In January 2002, Los Angeles area roots and country stalwart Rick Shea and the "phenomenally talented" fiddler and singer Brantley Kearns started work on a project they had discussed between themselves for three or four years. They decided to record a collection of older songs, some reworked traditional melodies, songs by California folk icons Jim Ringer and Mary McCaslin and a few of Rick and Brantley's own understated originals. The album is based loosely on the connection between the music and traditions of North Carolina where Brantley grew up and the more contemporary folk and country music of California that they both have spent the better part of their lives playing. The result is a great new disk entitled "Trouble and Me". It is named after the Buck Owens classic written by Harlan Howard and given a new interpretation by Rick and Brantley. The combination of Brantley 's eclectic fiddle playing and superb singing and Rick's rock solid guitar work and deep expressive vocals is a sure winner for upstart Tres Pescadores Records.
Rick and Brantley first met at the legendary LA honky-tonk, Nashville West, in the late 80's. They later teamed up for shows there and at the more famous Palomino Club in North Hollywood. Brantley is featured prominently on Rick's highly acclaimed solo albums and the two have toured and played together extensively. Most recently, they can be seen nationwide as members of LA roots kingpin and Grammy winner Dave Alvin's backing band, The Guilty Men. Dave Alvin co-produced "Trouble and Me" with Rick.
Brantley Kearns grew up in High Point, North Carolina, where Appalachian and rural country music styles converge. He started playing fiddle in his father's square dance band at age 11. He recalls, " We would play the same tune for 10 or 12 minutes at a time, for the dancers, it was a great way to learn... to really get the songs under your fingers".
After spending time in the seminal San Francisco folk scene and a few years in David Bromberg's band, Brantley headed to Los Angeles to pursue an acting career. He appeared in McCabe and Mrs. Miller and The Beverly Hillbillies. He then signed on with Dwight Yoakum's band and appeared on Dwight's first three albums. His performing and recording credits are a who's who of country music and beyond and include everyone from staunch folk revivalist Hazel Dickens and country renegade Billy Joe Shaver to rap stars Dr. Dre and Eminem with whom he recently worked with on a movie soundtrack.
"Trouble and Me" includes a medley of two of Brantley's fiddle tunes, which he called "Byron's Iron/Baker's Acre". He named the medley after two of his fiddle heroes, Kenny Baker and Byron Berline. Brantley's fiddle style could be described as a cross between Kenny Baker's lonesome Appalachian wail and Byron Berline's more uptown blend of western swing and Texas fiddle music with a pinch of Ornette Coleman's free jazz thrown in for added spice.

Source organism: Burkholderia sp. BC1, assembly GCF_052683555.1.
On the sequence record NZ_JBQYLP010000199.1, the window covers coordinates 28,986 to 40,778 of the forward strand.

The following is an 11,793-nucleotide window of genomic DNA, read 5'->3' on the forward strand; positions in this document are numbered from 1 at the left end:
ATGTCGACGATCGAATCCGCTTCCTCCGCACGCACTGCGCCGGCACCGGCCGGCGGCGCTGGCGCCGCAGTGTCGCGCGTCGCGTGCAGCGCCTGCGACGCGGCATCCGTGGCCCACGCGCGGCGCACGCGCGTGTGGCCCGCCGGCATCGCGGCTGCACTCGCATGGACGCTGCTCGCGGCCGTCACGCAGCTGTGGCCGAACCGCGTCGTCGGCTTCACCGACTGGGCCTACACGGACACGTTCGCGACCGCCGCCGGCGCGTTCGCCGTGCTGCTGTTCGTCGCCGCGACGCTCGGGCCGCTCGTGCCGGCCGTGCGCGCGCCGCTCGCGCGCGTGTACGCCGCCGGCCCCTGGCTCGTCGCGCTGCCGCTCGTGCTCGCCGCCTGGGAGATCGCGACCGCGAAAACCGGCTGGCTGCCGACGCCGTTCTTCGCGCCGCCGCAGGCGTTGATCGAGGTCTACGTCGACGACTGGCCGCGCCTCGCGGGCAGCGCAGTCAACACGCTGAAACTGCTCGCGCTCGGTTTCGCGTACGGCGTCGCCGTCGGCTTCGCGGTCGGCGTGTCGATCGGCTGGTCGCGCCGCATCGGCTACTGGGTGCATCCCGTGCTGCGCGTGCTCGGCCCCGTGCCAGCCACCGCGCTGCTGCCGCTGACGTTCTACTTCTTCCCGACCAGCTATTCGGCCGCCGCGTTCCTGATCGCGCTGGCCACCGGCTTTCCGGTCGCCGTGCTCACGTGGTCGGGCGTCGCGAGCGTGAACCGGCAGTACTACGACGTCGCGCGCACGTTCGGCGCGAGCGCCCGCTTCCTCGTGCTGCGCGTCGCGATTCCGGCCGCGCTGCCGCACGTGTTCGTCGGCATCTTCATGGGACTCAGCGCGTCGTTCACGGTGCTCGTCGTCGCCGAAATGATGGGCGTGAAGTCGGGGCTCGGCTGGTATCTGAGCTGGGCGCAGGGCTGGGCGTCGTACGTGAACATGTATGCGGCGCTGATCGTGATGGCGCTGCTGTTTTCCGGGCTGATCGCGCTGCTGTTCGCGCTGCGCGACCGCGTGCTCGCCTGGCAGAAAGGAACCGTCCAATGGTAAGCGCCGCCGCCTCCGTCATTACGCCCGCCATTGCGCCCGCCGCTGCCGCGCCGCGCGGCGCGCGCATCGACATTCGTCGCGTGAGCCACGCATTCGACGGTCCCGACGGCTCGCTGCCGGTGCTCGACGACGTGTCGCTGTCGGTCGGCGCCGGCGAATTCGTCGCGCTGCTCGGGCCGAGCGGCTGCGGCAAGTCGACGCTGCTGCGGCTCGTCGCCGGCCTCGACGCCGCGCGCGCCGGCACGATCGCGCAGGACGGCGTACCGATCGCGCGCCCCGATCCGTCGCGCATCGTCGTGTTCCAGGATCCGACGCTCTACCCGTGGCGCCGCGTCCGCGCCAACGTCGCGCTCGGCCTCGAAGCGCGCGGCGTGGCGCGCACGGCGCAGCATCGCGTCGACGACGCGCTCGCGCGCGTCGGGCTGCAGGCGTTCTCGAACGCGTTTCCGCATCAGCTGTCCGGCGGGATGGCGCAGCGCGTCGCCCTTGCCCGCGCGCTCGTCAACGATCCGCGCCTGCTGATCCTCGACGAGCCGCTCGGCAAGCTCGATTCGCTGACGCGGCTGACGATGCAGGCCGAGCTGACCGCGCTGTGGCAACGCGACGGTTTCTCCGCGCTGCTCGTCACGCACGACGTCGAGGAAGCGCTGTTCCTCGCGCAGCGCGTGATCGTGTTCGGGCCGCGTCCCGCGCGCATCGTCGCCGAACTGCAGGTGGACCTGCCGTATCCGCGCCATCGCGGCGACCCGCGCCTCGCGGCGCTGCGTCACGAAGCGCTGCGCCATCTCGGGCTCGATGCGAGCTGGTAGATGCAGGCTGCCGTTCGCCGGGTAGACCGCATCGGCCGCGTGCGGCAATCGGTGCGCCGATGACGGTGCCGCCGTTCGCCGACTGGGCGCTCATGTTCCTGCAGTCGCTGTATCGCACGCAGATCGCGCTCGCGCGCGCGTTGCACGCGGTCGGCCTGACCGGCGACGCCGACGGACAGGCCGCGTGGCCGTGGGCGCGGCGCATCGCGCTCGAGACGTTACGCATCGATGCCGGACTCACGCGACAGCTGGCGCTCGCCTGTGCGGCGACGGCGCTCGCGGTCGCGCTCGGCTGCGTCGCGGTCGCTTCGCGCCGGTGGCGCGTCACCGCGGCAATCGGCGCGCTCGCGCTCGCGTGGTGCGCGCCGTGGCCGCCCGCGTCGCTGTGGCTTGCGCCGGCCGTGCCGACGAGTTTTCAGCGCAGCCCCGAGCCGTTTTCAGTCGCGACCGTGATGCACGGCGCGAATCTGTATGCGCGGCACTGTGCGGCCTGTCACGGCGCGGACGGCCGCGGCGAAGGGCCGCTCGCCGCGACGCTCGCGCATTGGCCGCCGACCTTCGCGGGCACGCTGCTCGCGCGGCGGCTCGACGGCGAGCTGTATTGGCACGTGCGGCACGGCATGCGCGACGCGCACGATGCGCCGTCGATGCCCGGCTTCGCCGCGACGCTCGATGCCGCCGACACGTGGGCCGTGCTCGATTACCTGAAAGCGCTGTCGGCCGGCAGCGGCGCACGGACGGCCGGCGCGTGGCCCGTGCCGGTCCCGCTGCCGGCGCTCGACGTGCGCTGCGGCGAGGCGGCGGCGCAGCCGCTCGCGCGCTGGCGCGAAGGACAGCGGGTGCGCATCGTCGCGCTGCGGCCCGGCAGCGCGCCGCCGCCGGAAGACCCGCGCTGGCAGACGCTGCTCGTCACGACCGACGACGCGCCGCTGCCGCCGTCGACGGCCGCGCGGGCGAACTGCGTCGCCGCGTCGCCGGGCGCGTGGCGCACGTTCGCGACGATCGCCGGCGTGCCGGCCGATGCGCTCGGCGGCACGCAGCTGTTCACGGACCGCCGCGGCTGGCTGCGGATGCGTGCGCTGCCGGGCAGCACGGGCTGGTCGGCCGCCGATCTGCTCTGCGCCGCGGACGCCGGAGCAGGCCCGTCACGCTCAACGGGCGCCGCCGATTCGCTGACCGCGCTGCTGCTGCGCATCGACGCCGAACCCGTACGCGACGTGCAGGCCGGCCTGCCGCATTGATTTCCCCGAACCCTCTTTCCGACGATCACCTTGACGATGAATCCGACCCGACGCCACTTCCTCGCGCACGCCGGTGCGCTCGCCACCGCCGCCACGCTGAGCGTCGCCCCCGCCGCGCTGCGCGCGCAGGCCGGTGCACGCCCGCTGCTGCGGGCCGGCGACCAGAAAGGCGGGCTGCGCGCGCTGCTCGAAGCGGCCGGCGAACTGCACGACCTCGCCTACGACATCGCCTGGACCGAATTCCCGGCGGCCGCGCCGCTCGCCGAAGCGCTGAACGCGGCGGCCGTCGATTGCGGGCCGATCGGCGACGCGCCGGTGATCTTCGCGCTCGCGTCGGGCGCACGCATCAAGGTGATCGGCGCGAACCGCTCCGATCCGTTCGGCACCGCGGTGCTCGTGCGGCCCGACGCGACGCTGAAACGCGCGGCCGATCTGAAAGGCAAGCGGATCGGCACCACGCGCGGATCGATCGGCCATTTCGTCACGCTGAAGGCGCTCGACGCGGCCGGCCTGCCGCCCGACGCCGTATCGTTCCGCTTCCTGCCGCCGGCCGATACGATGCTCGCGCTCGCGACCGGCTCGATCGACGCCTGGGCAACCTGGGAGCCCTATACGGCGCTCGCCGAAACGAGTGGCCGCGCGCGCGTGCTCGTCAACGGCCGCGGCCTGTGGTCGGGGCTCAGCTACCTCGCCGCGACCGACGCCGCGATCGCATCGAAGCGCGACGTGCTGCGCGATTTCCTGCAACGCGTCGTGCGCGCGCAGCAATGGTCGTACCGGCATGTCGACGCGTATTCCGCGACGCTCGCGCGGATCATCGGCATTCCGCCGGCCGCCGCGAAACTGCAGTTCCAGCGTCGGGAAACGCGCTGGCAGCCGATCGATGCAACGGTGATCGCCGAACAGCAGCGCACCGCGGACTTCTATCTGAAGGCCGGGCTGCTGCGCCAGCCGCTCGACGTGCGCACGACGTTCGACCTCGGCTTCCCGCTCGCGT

Rick Shea was born in Maryland but started playing music in San Bernardino, California, where he grew up while the remnants of California's golden age of country music still drifted through like the hot winds, "I started playing folk and coffeehouse gigs after high school but after awhile I sort of fell into the country music scene. I used to play the truck stop bars 6 and 7 nights a week, where they loved a lot of Merle Haggard and a lot of George Jones".
Rick's resume is impressive too. He's played and or recorded with most of Southern California's notable country and roots artists from Rosie Flores and Katy Moffatt to Chris Gaffney. He's also been included on the bill with everyone from Peter Rowan and Tim O'Brien to Doc Watson. His previous solo albums have gotten stellar reviews.
The combination of Rick Shea and Brantley Kearns is an impressive force and "Trouble and Me" is testament to that. It opens with a driving instrumental, Rick's "Carolina, California" which features burning solos by both Rick and Brantley. It rolls easily into "Rachel", Jim Ringer's tale of a bittersweet first love set in the San Joaquin Valley. "Loafer's Glory" is a remake of the old Flatt and Scruggs' tale of a crooked storeowner in North Carolina. Brantley captures his sly drawl and backwoods glee perfectly. This gem is followed by Rick's heartbreaking rendition of Mary McCaslin's "San Bernardino Waltz." Brantley follows with "Cane on the Brazos", a convict's lament from the 1880's. He fills it with all the pain and despair it recalls, complementing himself masterfully on fiddle. "Parish Road" is Rick's tale of illicit love and its consequences, set in a rural southern community. Brantley's turn again with a lively Bob Wills take on the traditional "Sail Away, Ladies". Rick's version of the aforementioned Buck Owens gem, "Trouble and Me" follows as the title track. A Brantley original, "Ain't It Almost Like the Old Times" and a Cajun romp version of Blind Lemon Jefferson's "Black Snake Moan" round out Brantley's vocal contributions. Rick's mournful waltz, "Let My Horses Run Free", the title of which was inspired by Larry McMurtry, is his final vocal effort. The disk wraps up with Brantley's fiddle medley, "Byron's Iron/Baker's Acre".